It’s been one year since concert venues and music festivals have indefinitely closed their doors due to the COVID-19 pandemic. For the music and culture sector, the cancellation of Austin’s annual South by Southwest (SXSW) festival in March would be a harbinger of the crisis to come. The event marks the start of the all-important spring-summer festival and touring season, as its music portion showcases rising young talents. With the decline of physical album sales, the festival doubles as the economic backbone for artists and behind-the-scenes workers, from managers to caterers to venue owners, who make it all run.
SXSW’s music festival returns March 16-20 as a virtual international event. Though it signals a proverbial light at the end of a tunnel, its digital comeback also illuminates the long and uncertain road to recovery as venues await reopening and the industry reemerges into an increasingly digital landscape.
Each day this week, KCRW will be spotlighting different artists playing SXSW 2021 alongside other workers in the live music world. They all reflect on the past year and share their predictions for the future.
In March 2020, caterer Shelleylyn Brandler was gearing up for what was supposed to be one of the busiest seasons of her career. Her company, TaDa! Catering, has spent the past two decades providing food for talent and crew at major music festivals and venues across Southern California, including Coachella, Stagecoach, the Forum, the Hollywood Bowl, and the Greek Theatre. Or, as Brandler puts it, “our business model is feeding rockstars.”
Then it all came crashing down with the cancellations of SXSW and Coachella in quick succession. Within 48 hours, Brandler’s calendar for the next three months was completely wiped out, leaving her and the 150 workers she employs for festival season in the lurch.
“It was like a domino effect,” she tells KCRW. “But it’s inconceivable that a year later things would still be this way.”
During those initial months, Brandler dipped into her own savings to help support her employees with families who were counting on seasonal work from TaDa! Catering. As the shutdown stretched on, however, Brandler found herself struggling to survive.
Like many of the independent workers and niche businesses that made the live music industry run, the unique nature of Brandler’s work meant that she slipped through the cracks of many relief programs available. Due to the seasonal nature of the work, for example, TaDa! Catering outsources its payroll to another company, meaning it technically has no employees, therefore disqualifying Brandler from eligibility for a federal Payroll Protection Program (PPP) loan.
Similarly, many regional and foundational small business grants require owners to have brick-and-mortar locations to apply, preventing Brandler from applying because her company travels from venue to venue.
“Between those two things, I found it impossible to get any real help anywhere,” Brandler says. “It's humbling. It's shocking to think that I can't pay my bills now. Like, that's how bad it's gotten. I had a thriving business.”
Brandler, along with her business partner and chef Mike Goerdel, tried to pivot to private catering and delivery, but found it difficult to compete with hundreds of restaurants in LA doing the same, and felt that catering still posed too much of a health risk. Her situation got to the point where Brandler was preparing to sell the prized 1964 Ford Galaxie 500 that she has had for 17 years, and has used to make runs for her business.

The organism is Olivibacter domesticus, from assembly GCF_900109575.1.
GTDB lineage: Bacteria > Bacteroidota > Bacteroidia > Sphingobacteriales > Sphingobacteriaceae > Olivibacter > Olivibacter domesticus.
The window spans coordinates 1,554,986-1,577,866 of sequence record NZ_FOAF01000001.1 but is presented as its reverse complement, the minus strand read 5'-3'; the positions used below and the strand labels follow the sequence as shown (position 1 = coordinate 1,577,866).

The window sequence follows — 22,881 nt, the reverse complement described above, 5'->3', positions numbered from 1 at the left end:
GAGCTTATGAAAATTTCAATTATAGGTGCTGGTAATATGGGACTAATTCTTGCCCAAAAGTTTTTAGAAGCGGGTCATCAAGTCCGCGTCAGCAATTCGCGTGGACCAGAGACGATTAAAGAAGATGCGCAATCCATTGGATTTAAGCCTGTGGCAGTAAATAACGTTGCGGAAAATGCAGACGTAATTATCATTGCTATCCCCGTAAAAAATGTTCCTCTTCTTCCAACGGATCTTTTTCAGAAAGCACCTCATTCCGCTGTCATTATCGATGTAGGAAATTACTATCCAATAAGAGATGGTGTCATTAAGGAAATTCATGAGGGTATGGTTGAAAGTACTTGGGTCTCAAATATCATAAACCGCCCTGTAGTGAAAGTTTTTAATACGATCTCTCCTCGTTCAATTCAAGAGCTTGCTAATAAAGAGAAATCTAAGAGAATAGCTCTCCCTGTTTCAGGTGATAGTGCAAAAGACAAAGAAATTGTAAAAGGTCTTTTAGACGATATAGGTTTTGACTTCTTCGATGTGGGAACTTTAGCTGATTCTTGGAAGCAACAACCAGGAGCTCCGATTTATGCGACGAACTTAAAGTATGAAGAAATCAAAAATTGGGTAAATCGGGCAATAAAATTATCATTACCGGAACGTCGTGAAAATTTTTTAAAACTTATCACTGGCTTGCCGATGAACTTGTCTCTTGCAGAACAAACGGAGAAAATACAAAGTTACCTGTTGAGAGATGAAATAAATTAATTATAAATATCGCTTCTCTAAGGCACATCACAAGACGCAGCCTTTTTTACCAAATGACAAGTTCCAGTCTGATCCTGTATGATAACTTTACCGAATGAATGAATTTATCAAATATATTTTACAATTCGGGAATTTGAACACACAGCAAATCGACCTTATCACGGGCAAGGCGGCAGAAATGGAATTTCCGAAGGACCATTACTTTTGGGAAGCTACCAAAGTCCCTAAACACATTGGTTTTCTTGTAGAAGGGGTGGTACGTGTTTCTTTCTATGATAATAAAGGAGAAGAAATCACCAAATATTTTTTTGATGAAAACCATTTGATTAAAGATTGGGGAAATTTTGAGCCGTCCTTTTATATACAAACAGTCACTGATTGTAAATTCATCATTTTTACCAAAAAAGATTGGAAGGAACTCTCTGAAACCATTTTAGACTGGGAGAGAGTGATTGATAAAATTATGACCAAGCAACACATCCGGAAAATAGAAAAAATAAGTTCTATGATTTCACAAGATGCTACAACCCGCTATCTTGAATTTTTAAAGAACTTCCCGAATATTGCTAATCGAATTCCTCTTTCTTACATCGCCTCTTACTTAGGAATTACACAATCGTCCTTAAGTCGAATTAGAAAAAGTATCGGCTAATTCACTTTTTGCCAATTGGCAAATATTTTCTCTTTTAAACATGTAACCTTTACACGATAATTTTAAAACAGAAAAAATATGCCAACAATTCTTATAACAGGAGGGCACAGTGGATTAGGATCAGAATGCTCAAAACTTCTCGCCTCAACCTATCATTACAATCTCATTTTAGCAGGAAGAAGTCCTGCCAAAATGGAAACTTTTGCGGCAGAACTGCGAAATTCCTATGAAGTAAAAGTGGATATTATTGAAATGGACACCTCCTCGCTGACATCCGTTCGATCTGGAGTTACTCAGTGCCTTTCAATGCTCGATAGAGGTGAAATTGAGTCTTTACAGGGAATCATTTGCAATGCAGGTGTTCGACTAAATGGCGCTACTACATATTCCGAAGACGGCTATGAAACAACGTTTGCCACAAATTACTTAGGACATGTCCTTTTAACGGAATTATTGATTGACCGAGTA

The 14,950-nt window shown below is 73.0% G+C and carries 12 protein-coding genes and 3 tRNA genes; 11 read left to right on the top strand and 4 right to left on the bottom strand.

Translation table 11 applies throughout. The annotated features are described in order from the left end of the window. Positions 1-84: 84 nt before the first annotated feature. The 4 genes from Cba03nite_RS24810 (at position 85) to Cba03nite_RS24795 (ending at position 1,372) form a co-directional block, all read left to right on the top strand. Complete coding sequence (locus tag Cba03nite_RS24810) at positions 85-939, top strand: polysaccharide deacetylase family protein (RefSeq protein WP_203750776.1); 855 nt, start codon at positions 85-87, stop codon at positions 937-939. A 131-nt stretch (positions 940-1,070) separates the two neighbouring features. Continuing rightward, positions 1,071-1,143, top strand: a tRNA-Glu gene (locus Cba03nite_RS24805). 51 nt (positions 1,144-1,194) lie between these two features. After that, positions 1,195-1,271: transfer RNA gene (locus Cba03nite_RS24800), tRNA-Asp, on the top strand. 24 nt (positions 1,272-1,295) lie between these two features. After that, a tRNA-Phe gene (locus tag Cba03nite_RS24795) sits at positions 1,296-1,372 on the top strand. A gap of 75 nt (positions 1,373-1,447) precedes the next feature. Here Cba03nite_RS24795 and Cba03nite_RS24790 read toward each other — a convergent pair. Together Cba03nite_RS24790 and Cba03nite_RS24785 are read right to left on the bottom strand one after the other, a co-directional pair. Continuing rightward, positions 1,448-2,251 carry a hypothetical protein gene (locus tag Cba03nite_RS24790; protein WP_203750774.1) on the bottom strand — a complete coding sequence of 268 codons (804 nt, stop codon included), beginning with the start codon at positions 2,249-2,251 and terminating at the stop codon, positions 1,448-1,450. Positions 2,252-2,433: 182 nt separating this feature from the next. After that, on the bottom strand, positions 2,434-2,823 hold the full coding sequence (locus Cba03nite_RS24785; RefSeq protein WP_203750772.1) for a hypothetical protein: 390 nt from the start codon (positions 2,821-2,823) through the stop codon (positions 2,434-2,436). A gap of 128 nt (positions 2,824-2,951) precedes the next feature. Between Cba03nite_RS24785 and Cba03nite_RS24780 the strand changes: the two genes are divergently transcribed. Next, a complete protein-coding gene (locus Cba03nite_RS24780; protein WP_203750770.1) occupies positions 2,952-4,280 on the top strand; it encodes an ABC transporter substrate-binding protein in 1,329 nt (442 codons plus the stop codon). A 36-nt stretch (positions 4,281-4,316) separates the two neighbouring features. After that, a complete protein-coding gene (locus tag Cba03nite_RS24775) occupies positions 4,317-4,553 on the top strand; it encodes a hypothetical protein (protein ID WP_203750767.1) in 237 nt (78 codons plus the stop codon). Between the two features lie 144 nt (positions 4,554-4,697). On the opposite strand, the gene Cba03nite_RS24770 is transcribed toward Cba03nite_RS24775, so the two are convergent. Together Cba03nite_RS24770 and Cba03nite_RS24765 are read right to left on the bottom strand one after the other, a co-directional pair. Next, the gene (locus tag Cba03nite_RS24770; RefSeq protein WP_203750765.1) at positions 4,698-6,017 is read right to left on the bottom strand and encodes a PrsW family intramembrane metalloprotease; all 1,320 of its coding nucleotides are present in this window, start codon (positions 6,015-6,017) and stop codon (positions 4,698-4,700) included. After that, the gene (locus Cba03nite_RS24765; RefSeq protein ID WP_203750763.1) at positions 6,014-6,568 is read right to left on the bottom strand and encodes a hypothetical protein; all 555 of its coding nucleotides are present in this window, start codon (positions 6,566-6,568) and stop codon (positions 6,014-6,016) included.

“I was literally buying a ‘For Sale’ sign and trying to sell it so I could just survive another month without going under and losing everything I've worked for,” she says.
While out purchasing the sign, Brandler received a call about an unexpected donation from Pearl Jam’s Eddie Vedder, whose Ohana Festival she has been catering for years. The gift, along with other music and small business support programs like Vans Foot the Bill (Brandler has also catered the Vans Warped Tour), have helped Brandler hang onto her car and business in recent months. She’s grateful to receive support from the community she has spent her career serving, but just how long she and others can stick it out remains to be seen.
“I don't think that we're going to make up everything we've lost in the year,” Brandler says. “I think that will take time, but I do think we will, at some point, be super busy and live events will come back.”
With word of some smaller venues eyeing reopening in Southern California, and reports of festival bookings in other states, Brandler remains hopeful. But she’s also preparing to return to a live music world that, at least initially, may look pretty different from the thick crowds, beer-stained floors and sticker-plastered punk rock bathrooms of yore.
Venues, she says, will likely be operating at limited capacity with increased staff and sanitation regulations. On the catering side, Brandler expects barriers and pre-packaged meals will take the place of her typical decadent buffets. She’s also bracing herself for a higher cost of doing business, thanks to the sharp increase in food prices wrought by the pandemic, as well as the need to hire more staff in order to prepare and serve food safely.
“There is that fear of, when I do go back into business, am I gonna get squeezed? Am I gonna have to serve less or do all vegetarian?” she says. “The focus is going to be on cleanliness and sanitation. I think some of those changes, we won’t know until things hopefully start to come back in the third or fourth quarter. We don't even really know if the variants are going to have an effect on us. Time will still tell where we need to go with that.”
Read more: SXSWhen?: No Age’s Randy Randall reflects on a year without shows and live music’s uncertain future"